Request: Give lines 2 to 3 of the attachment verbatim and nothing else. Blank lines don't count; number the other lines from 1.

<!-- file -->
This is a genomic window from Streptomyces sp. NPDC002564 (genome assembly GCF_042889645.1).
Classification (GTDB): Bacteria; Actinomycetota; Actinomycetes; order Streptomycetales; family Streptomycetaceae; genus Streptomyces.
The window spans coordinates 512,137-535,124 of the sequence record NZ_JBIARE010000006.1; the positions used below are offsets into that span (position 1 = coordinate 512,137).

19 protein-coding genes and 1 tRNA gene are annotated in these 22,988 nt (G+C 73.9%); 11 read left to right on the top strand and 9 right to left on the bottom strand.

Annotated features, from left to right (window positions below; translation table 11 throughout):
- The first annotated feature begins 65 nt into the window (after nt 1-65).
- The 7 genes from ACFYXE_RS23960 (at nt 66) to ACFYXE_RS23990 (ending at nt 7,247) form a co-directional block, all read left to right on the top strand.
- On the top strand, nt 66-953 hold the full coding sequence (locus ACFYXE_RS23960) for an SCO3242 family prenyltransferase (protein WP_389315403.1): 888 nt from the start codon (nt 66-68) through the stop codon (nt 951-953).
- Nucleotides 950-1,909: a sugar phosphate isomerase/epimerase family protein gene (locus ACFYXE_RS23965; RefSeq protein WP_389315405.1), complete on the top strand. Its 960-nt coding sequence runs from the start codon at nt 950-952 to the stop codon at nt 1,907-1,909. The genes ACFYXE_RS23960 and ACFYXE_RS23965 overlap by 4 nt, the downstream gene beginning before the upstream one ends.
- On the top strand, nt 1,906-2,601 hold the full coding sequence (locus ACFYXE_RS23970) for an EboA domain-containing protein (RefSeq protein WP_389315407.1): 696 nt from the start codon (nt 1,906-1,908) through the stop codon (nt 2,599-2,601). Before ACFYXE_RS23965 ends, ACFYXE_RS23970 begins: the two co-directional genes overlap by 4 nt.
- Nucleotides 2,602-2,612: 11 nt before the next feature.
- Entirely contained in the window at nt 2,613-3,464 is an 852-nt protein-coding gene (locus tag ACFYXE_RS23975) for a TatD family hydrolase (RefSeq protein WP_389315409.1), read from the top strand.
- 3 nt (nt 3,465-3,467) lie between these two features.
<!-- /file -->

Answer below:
Classification (GTDB): Bacteria; Actinomycetota; Actinomycetes; order Streptomycetales; family Streptomycetaceae; genus Streptomyces.
The window spans coordinates 512,137-535,124 of the sequence record NZ_JBIARE010000006.1; the positions used below are offsets into that span (position 1 = coordinate 512,137).